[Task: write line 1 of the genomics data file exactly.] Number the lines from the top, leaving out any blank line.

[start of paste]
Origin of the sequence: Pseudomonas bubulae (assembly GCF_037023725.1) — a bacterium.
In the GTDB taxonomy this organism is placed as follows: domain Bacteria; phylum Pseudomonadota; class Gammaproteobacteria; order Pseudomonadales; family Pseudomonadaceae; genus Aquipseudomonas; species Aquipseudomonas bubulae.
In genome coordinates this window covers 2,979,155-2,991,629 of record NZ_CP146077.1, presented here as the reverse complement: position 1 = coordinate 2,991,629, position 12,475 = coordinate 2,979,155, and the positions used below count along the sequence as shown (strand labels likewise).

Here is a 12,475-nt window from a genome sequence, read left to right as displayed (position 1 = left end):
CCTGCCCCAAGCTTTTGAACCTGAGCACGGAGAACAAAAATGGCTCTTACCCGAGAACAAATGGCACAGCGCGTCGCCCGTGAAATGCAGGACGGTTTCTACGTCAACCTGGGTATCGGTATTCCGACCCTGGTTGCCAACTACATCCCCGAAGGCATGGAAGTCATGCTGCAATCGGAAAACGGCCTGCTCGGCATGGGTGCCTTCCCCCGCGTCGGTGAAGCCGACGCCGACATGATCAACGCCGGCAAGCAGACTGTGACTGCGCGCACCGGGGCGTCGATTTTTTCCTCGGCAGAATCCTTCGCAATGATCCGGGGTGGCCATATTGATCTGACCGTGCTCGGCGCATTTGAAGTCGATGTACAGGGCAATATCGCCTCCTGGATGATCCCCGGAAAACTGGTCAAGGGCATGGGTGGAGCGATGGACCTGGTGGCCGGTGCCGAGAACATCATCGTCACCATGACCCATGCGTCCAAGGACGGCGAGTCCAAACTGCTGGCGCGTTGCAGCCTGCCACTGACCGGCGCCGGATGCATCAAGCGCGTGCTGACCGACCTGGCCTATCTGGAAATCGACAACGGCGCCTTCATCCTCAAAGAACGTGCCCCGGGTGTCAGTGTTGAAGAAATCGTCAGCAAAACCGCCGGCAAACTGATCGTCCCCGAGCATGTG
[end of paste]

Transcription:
Origin of the sequence: Pseudomonas bubulae (assembly GCF_037023725.1) — a bacterium.